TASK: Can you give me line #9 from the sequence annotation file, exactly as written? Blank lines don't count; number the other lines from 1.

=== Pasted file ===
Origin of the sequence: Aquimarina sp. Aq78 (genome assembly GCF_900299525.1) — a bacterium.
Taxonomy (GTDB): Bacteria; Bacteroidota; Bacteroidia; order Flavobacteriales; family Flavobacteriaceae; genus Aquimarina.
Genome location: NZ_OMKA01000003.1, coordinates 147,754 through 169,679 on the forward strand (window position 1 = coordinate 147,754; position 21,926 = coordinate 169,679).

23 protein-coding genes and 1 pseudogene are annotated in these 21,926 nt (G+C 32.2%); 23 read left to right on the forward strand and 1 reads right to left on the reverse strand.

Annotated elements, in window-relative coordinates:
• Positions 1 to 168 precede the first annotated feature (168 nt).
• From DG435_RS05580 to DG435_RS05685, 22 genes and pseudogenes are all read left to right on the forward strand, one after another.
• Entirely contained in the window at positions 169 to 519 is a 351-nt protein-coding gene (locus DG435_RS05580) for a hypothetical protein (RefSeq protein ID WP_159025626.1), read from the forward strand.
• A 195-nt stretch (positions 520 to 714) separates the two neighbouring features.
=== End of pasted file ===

• A 195-nt stretch (positions 520 to 714) separates the two neighbouring features.